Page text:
The Dark Side of Wonderland: The Scandals of Lewis Carroll

If you’ve seen the new movie, Alice in Wonderland or even read the books (yes, there are more than one), you know that Lewis Carroll (real name, Charles Dodgson) is the author with a very strange imagination.  Carroll was a mathematician, writer, and Anglican deacon who never went on to join the priesthood.  No one knows why.  Speculation has it that he may have had a dark side that Disney doesn’t want you to know about.  Here are five “secrets” that Carroll might have been hiding.

Drug user
As you may have guessed, there are a ton of drug references on Alice’s trip to Wonderland.  The blue caterpillar smoking a hookah, the White Queen turning into a sheep in a shop, and then into a boat (which is very similar to the current Old Spice commercials where the man is riding a horse – backwards).  Also, there are talking animals and soldiers made out of playing cards. The point is that no conclusive evidence has ever come forth that Carroll was a drug user, but opium was a very common drug that was popular at the time of his writing and it is highly possible that if he was writing about its usage, he probably frequented the occasional opium den.

Inability to Relate to Adults
Lewis Carroll suffered from a terrible stutter his entire life.  He also had epilepsy, migraines and a brain disorder called micropsia and macropsia, in which the brain perceives objects to be smaller or larger than they actually are.  Due to his health, Carroll did not feel comfortable around adults.  He shied away from them and was uncomfortable speaking in front of them.  What he did do was gravitate to younger girls.  He never married and he may have been celibate his entire life due to his inability to relate on an adult level.

Jack the Ripper
While Carroll’s involvement wasn’t even questioned in 1888 while the Ripper murders were happening, he became a suspect in 1996, with the release of the book, “Jack the Ripper, Light-Hearted Friend”, by Richard Wallace.  According to Wallace, Carroll and his friend, Thomas Bayne, were responsible for the Ripper slayings and that Carroll wrote about them in his books in the form of anagrams.  For example, here is an excerpt from Carroll’s “Nursery Alice”: ‘So she wondered away, through the wood, carrying the ugly little thing with her. And a great job it was to keep hold of it, it wriggled about so. But at last she found out that the proper way was to keep tight hold of itself foot and its right ear’. Switching the letters around and you can decipher this as: ‘She wriggled about so! But at last Dodgson and Bayne found a way to keep hold of the fat little whore. I got a tight hold of her and slit her throat, left ear to right. It was tough, wet, disgusting, too. So weary of it, they threw up – Jack the Ripper.’   While this may seem intriguing – and Carroll was in London at the time of the murders – it is highly unlikely that Lewis Carroll had anything more to do with the crimes than being alive during this time period.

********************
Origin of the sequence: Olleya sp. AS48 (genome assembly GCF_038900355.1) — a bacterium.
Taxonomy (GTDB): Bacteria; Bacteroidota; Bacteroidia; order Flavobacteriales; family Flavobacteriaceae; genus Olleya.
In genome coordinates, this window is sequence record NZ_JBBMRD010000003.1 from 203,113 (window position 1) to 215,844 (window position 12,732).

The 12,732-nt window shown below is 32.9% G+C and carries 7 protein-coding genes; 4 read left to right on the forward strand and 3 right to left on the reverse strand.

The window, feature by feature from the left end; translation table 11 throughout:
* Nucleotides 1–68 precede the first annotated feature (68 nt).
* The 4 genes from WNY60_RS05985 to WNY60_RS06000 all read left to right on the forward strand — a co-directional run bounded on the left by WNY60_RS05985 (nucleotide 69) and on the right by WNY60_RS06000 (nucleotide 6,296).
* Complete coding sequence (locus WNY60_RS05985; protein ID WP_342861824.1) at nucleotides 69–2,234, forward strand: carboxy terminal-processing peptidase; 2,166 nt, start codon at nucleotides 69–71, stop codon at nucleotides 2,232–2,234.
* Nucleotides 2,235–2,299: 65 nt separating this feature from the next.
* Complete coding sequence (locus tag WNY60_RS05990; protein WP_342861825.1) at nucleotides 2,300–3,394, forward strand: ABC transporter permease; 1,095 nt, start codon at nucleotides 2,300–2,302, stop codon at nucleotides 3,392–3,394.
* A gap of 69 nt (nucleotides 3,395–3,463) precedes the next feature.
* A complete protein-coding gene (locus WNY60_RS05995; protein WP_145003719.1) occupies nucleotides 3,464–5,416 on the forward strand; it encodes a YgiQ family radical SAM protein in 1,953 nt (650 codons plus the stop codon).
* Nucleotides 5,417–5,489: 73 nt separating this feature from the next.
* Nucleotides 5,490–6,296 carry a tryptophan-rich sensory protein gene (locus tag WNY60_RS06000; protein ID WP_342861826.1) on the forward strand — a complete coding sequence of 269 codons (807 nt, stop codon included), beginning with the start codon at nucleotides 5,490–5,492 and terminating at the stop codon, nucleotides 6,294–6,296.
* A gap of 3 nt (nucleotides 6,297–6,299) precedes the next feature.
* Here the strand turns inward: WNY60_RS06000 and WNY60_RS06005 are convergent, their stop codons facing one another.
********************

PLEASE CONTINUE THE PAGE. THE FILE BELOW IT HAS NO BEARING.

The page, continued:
Of all of the rumors of Carroll’s life, the idea that he was a pedophile is perhaps the most widely acknowledged.  While none of this was ever proven, Carroll isn’t really the person you’d want babysitting your daughter.  He shared a very close relationship with Alice Liddell, of which the stories of Wonderland are about and the daughter of the dean – his boss.  The Wonderland stories came about after Carroll took a rowboat ride on the Thames with the three Liddell daughters.  Perhaps the most damning evidence to Carroll’s acts of pedophilia came about in the 1995 book, Lewis Carroll: A Biography, when writer Morton Cohen unearthed four photos that Carroll took of nude girls in the late 1870s.  The girls, ranging in age from 6 to 13, were the daughters of Carroll’s colleagues at Oxford.


Missing Diaries and Pages
Perhaps the biggest mystery of Carroll’s life come from the lack of evidence, not actual events.  Carroll was a lifelong diarist and composed some thirteen books.  Of these, four entire volumes and at least seven pages are missing.  It is presumed that his family destroyed these volumes to protect their family name after his death.  Most of the missing material is between 1853 and 1863 when Carroll was 22-32.  One particular missing page is that dated June 27, 1863.  It is on this date that Carroll most likely asked Alice Liddell, then age 11, to marry him.  His estrangement with the Liddell family happened soon after.  However, since the written words are forever lost, Carroll’s hidden life is left to speculation.